b) The Trans-Caspian


The Trans-Caspian project has been mentioned many times during Western diplomatic visits to Turkmenistan. It has seen a net return of interest recently. Just this past October, Recep Tayyip Erdogan, the Turkish Prime Minister, Maria Reich-Rohrwig, Austria’s roving ambassador responsible for the Nabucco gas pipeline project,  Wolfgang Ruttensdorfer, CEO of the Austrian national company OMV, the American special envoy and specialist in Eurasian energy questions, Clayland B. Gray, and Steven R. Mann, diplomatic counselor of the American Secretary of State for Central Asian matters, all tackled the problem of Nabucco and raised the question of the Trans-Caspian, which is intended to supply it.


This project ran into ferocious Russian-Iranian opposition. Moscow and Tehran are hostile to any gas pipeline project which would give the EU direct access to the gas fields of  Turkmenistan[8]. According to Roland Götz, a researcher serving the German Institute of International Affairs and Security, the Trans-Caspian project is presently not achievable in the near term and may come about only at the price of considerable international investments.[9]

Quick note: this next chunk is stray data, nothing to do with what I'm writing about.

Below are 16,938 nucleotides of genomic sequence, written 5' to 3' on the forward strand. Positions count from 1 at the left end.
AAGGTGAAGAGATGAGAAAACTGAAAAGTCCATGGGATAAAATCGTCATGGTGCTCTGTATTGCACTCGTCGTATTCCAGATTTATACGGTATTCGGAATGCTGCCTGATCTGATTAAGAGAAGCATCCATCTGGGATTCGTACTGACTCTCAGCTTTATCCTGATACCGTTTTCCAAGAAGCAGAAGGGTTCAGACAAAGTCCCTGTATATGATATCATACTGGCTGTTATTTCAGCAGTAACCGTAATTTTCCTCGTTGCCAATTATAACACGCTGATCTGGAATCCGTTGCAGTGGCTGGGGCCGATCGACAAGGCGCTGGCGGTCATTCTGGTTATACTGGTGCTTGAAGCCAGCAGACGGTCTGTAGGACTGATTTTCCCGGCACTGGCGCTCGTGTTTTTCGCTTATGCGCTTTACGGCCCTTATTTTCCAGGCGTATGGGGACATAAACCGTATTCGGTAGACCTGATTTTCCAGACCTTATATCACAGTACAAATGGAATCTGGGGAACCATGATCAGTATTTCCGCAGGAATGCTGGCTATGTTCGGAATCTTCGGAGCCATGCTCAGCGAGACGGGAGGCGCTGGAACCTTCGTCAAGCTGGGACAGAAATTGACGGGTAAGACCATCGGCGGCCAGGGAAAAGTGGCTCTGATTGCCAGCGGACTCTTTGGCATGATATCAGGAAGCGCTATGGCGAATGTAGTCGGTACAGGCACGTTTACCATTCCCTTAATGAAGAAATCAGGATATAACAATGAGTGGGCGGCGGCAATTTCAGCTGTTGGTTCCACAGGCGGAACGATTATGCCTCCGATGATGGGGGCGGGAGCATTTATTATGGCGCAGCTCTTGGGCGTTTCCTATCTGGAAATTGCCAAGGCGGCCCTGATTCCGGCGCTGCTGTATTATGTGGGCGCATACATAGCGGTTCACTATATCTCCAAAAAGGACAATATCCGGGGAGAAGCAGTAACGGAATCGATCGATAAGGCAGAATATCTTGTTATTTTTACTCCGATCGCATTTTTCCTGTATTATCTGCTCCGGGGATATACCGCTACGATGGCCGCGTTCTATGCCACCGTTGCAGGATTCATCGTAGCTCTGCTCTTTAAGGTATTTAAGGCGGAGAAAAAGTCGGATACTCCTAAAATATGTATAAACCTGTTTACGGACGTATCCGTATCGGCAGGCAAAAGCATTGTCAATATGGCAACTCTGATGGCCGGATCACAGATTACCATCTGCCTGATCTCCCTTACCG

In the view of Pavel Baev, energy expert at the International Peace Research Institute in Oslo, the Trans-Caspian may be considered to be ‘a completely dead and buried pipe dream,’ [10]  if one can speak in that manner about a project intended to run under water.


c)  The Nabucco


This European project, financed exclusively with private funds[11] and expected to be nearly  3,500 km long, would initially link Erzurum, in Turkey with Baumgarten an der March in Austria, passing via Bulgaria,  Romania and Hungary. Attached to the BTE,[12] it would offer  Europeans direct access to Azerbaijani gas. In its second stage, the EU envisages gaining access to the Central Asian deposits by linking it up to the Trans-Caspian pipeline, if that project ever sees the light of day.


An alternate branch towards Iran is being considered, but this scenario greatly irritates American susceptibilities. Its final cost is estimated to be 8.6 billion Euros and its delivery capacity is estimated at nearly 31 billion m3 per year.


d) The White Stream